Government (and indeed any field or aspect of human existence) should not be a male dominated environment.

Scotland has a tremendous chance at this time with a new female First Minister, a relatively high proportion of female MSPs and a large number of charismatic women in the political sphere, if not (yet) in Holyrood themselves, combined with our partially proportionate electoral system and the notion of sweeping , progressive constitutional change still alive and well in the nation’s consciousness.

It would be a shame if such a hopeful time did not lead us to a more gender balanced parliament and thence to a fairer, more socially responsible country.

 

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http://www.women5050.org
http://www.heforshe.org
http://ukfeminista.org.uk
http://www.fawcettsociety.org.uk
http://www.thegreatinitiative.org.uk

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One response to “Gender Equality is Not Negotiable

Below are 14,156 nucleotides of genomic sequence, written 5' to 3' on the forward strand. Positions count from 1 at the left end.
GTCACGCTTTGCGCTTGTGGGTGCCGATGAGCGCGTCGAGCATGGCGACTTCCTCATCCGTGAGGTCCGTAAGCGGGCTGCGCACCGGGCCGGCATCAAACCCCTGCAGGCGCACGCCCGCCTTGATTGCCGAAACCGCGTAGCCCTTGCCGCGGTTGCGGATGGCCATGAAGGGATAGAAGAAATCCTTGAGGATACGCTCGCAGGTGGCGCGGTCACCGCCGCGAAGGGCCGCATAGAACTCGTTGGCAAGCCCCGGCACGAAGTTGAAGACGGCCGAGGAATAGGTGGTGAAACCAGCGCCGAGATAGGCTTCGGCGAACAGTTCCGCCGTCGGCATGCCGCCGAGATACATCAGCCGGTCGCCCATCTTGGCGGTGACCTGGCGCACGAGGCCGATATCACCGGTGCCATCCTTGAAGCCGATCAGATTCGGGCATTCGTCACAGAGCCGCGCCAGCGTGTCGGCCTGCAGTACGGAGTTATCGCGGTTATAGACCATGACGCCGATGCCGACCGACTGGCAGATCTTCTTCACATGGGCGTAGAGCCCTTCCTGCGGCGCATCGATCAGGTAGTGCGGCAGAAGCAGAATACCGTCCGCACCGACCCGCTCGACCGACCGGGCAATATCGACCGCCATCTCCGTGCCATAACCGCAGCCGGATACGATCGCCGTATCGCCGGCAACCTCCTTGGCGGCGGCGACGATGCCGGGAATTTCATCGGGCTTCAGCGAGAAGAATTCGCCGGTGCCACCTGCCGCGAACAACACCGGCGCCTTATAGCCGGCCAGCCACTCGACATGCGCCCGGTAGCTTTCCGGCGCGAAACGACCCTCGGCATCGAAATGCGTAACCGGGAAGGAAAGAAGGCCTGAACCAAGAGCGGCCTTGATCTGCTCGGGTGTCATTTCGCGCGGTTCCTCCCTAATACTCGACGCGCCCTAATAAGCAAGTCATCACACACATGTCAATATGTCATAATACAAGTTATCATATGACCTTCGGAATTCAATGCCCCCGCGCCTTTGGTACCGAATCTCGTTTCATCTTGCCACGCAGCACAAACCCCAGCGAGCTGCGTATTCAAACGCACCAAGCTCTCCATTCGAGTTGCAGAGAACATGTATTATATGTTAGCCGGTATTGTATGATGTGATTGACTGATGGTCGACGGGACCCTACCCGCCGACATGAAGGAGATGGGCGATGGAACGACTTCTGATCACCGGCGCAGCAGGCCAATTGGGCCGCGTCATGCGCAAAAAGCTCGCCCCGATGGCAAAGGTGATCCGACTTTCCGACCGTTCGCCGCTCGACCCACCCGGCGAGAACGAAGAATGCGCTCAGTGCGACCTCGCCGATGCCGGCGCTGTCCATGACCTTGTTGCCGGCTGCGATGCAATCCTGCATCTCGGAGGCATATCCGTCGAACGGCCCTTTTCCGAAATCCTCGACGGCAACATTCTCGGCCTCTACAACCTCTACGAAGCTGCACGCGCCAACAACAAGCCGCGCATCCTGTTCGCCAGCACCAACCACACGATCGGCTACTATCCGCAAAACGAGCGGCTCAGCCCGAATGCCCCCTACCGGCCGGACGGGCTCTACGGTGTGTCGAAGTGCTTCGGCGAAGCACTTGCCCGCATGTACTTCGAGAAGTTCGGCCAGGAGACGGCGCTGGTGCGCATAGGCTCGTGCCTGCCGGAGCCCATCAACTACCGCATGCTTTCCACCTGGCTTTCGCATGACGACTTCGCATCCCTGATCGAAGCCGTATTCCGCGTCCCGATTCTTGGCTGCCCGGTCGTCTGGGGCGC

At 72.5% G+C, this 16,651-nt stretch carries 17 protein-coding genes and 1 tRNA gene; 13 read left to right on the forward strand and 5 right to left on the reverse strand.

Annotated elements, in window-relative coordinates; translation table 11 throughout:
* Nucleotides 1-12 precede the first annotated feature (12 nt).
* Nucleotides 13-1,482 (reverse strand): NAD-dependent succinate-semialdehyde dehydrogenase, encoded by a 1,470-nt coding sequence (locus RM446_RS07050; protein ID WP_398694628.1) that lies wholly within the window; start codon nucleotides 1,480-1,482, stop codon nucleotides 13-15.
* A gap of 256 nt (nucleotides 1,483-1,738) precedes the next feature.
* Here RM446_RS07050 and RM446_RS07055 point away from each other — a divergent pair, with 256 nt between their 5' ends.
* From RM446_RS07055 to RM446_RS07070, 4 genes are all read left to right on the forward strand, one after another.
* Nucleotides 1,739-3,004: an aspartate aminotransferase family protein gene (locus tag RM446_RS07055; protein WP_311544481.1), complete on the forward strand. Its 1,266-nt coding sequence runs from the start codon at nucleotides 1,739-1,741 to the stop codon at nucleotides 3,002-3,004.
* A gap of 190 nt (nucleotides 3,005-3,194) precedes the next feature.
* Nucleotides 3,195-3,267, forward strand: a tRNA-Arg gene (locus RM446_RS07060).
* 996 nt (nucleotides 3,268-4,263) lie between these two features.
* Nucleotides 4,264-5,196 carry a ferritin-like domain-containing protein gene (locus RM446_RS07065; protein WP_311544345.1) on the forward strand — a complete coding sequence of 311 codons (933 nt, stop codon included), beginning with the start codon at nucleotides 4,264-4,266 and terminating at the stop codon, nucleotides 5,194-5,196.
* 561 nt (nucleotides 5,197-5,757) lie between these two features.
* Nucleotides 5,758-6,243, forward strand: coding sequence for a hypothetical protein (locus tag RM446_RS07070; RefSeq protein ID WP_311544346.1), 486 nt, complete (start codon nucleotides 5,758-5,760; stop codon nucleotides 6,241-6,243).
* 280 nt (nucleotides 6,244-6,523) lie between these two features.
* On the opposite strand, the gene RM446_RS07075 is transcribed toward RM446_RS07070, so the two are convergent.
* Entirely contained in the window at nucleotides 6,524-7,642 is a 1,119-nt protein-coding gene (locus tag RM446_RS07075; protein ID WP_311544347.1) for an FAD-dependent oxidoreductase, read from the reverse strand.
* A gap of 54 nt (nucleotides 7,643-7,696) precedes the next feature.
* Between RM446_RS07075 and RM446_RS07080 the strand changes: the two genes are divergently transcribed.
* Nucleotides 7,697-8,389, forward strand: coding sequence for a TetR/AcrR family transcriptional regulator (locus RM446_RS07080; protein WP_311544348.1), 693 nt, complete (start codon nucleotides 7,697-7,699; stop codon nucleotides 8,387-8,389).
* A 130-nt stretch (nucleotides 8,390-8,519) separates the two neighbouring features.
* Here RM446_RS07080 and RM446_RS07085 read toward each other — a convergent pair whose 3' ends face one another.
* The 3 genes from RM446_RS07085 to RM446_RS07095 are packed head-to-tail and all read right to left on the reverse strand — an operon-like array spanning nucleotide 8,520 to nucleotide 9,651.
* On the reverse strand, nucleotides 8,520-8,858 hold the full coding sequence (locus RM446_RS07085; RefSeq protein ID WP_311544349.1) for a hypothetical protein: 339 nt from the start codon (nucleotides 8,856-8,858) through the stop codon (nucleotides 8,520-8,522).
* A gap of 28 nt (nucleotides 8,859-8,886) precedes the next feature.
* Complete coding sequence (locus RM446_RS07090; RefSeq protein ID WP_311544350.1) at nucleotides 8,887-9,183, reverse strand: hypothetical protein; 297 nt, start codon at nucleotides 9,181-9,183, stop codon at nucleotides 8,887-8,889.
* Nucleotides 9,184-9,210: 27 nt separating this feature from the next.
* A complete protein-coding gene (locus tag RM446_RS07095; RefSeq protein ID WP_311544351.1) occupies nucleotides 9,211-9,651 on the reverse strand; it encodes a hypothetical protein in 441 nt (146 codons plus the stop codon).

1. > one of her first acts has been to reshuffle the Scottish cabinet to reflect a 50/50 gender balance

    There are two kinds of equality…. equality of opportunity (nobody is allowed to deny girls an education in maths) and equality of outcome (we must mark down boys’ maths papers until the number of A grades reaches a 50/50 split between boys and girls).

    There is currently no inequality of opportunity for women to have careers in politics. The reason why there are less female politicians is that statistically women have less of an interest in politics as a career than men, perhaps because women have more opportunities to have other sorts of careers instead – or even no career at all (stay at home wife or part time worker). What you are advocating is *equality of outcome* which is achieved in this case by denying men an equal opportunity at employment as politicians.

    Do you believe men should also be denied an equal opportunity at getting employment in other careers which women are not very interested in…. such as logging, rubbish collection, maintenance of infrastructure, factory and warehouse work, police etc in order to artificially raise the number of female employees to the 50% mark?

    Men currently are killed at work a rate 20 times that of women. Do you think we should use legislation to ensure this gender imbalance is corrected, by fast tracking women into those specific ‘male dominated’ careers which give rise to such an unfair gender imbalance in the workplace?